During the last week of January Continental Fabricators began installation of the 1385’s backhead diagonal braces. The backhead is the end of the boiler located within the cab and is a large, flat plate or sheet of steel that has been flanged and then welded to the wrapper sheet. Flanging is the process of very carefully curling the edges of a sheet to meet the next piece it will be mated to. The flanging process has been covered in previous update posts.
Much of the boiler is round, a naturally strong shape. With areas that are flat or nearly flat the forces of nature (including steam pressure) are constantly trying to force them round and thus they require support or “staying”. Staybolts, or “stays” and braces are thus used to reinforce the area and prevent the backhead as well as the other flat areas from bowing outward when the boiler is under pressure.
While installing these braces, crews at Continental Fabricators flipped the wrapper sheet/backhead assembly upside-down to facilitate easier working conditions. The first photo below shows the assembly as of the last week of January 2019 as the braces are being fitted and tack welded in place. The tack welds are just enough to hold the braces in place so this assembly can be righted and lowered onto the firebox/mud ring assembly to check for proper clearance between the braces and the firebox. Once Continental is satisfied with the fit-up between the pieces the wrapper assembly will once again be pulled off the firebox, inverted and the braces will receive the final welds.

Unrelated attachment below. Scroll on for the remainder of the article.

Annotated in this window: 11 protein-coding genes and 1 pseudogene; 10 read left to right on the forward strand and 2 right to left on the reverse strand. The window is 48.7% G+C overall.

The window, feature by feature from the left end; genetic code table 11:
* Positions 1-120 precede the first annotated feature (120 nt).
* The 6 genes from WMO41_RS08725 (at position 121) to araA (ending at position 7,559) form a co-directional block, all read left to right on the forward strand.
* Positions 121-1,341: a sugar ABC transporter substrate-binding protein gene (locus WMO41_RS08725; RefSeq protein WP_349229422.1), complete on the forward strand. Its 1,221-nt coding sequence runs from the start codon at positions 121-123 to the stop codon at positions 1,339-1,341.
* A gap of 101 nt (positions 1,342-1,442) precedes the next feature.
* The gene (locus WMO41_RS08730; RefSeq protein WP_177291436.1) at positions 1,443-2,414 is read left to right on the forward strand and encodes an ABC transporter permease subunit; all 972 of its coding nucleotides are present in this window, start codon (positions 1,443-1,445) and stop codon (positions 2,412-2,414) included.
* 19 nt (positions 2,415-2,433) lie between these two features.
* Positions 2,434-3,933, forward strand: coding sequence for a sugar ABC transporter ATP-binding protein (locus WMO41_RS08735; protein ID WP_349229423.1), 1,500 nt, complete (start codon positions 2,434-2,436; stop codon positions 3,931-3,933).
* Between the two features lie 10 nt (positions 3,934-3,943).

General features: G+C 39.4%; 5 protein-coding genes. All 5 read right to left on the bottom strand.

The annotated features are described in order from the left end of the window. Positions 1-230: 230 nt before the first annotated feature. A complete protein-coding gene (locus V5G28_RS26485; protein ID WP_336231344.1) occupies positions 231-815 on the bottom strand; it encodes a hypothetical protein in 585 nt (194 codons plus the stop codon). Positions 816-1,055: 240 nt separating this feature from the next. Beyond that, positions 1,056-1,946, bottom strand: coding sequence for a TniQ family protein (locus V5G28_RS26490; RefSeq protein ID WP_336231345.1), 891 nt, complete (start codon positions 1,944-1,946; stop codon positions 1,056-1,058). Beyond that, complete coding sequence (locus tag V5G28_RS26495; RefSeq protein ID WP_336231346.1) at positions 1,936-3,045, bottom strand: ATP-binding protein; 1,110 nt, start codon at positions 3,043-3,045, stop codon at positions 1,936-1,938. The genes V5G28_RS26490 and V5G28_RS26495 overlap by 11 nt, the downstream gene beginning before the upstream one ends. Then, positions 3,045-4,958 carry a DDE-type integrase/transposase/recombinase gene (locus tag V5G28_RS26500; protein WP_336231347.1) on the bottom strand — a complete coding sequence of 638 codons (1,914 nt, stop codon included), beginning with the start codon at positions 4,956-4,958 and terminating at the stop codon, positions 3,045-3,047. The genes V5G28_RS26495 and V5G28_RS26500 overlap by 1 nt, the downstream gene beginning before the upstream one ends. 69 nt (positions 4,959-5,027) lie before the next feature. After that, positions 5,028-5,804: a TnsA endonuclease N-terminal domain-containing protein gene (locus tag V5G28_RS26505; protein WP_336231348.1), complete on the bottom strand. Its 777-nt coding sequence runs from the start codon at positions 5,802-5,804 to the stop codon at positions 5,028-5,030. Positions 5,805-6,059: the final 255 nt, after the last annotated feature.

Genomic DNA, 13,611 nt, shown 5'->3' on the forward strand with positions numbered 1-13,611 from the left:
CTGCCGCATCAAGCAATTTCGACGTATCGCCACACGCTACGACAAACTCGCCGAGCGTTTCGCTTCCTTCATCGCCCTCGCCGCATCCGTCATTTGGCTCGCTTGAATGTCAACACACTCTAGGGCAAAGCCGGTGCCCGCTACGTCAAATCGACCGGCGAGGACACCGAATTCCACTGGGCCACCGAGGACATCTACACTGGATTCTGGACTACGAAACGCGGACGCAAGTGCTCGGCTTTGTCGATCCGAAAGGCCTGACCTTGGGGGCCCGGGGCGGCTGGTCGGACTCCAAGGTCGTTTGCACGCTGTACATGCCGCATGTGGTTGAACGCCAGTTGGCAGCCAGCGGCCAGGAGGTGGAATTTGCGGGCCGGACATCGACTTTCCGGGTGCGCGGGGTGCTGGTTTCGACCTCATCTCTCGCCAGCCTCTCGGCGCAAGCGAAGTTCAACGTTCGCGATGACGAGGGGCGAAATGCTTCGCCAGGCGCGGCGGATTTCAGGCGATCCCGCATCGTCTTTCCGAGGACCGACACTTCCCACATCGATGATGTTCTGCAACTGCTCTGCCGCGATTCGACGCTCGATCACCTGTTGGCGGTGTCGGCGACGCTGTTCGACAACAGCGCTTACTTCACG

Much of the backhead will be supported via staybolts connected between it and the firebox door sheet. The pictured diagonal braces are used to support the part of the backhead that does not line up with the door sheet and is instead connected to the wrapper sheet for support. This picture was taken during the last week of Jan. 2019. Photo courtesy Continental Fabricators.
A few days later during this the first full week of February, Continental’s crews had flipped the backhead/wrapper sheet assembly right-side-up again and placed it over top the firebox/mud ring assembly. The purpose of doing this is to test fit for any contact between the backhead braces and the firebox crown sheet before final welding of the braces and before the wrapper sheet/backhead assembly is welded to the firebox/mud ring assembly. Once the two assemblies become one the installation of the staybolts can begin.
Test fitting the wrapper for proper clearance before completing backhead stay installation. Photo courtesy Continental Fabricators.
This photo was taken from the front of the firebox looking toward the backhead. It shows the steam/water space between the firebox/crownsheet and the wrapper sheet. Photo courtesy Continental Fabricators.
A brief update to yesterday’s discussion on staybolts:
SPEC has received the stock to be used for C&NW No. 1385’s rigid staybolts and is cutting it to the length, engraving the heat number and drilling the tell-tale holes per Continental Fabricator’s specifications. There will be over 1000 new rigid staybolts created in all, cut to five different lengths as required by 1385’s boiler.
Stock is being cut to the proper length for producing 1385’s rigid staybolts. Ed Ripp photo.
SPEC Machine employees work on cutting the stock to length as the first step of producing over 1000 rigid staybolts for C&NW 1385. Ed Ripp photo.